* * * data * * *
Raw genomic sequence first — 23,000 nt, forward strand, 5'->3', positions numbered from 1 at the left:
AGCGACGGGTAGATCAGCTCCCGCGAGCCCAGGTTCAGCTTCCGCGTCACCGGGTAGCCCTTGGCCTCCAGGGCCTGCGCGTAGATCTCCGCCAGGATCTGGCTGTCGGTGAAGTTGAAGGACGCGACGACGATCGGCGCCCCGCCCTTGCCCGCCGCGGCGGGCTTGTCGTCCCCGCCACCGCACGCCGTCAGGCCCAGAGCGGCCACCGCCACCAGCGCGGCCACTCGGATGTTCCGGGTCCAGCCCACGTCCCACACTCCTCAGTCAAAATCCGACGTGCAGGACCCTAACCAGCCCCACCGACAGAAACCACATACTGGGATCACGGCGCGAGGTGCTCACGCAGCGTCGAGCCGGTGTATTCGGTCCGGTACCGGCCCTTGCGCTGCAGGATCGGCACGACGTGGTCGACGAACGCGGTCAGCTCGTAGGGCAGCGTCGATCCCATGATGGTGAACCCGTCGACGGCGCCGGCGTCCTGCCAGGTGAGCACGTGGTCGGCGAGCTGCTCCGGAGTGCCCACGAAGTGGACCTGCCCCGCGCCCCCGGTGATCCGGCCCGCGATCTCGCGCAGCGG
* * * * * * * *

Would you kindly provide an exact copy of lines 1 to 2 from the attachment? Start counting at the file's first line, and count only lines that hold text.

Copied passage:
Raw genomic sequence first — 23,000 nt, forward strand, 5'->3', positions numbered from 1 at the left:
AGCGACGGGTAGATCAGCTCCCGCGAGCCCAGGTTCAGCTTCCGCGTCACCGGGTAGCCCTTGGCCTCCAGGGCCTGCGCGTAGATCTCCGCCAGGATCTGGCTGTCGGTGAAGTTGAAGGACGCGACGACGATCGGCGCCCCGCCCTTGCCCGCCGCGGCGGGCTTGTCGTCCCCGCCACCGCACGCCGTCAGGCCCAGAGCGGCCACCGCCACCAGCGCGGCCACTCGGATGTTCCGGGTCCAGCCCACGTCCCACACTCCTCAGTCAAAATCCGACGTGCAGGACCCTAACCAGCCCCACCGACAGAAACCACATACTGGGATCACGGCGCGAGGTGCTCACGCAGCGTCGAGCCGGTGTATTCGGTCCGGTACCGGCCCTTGCGCTGCAGGATCGGCACGACGTGGTCGACGAACGCGGTCAGCTCGTAGGGCAGCGTCGATCCCATGATGGTGAACCCGTCGACGGCGCCGGCGTCCTGCCAGGTGAGCACGTGGTCGGCGAGCTGCTCCGGAGTGCCCACGAAGTGGACCTGCCCCGCGCCCCCGGTGATCCGGCCCGCGATCTCGCGCAGCGG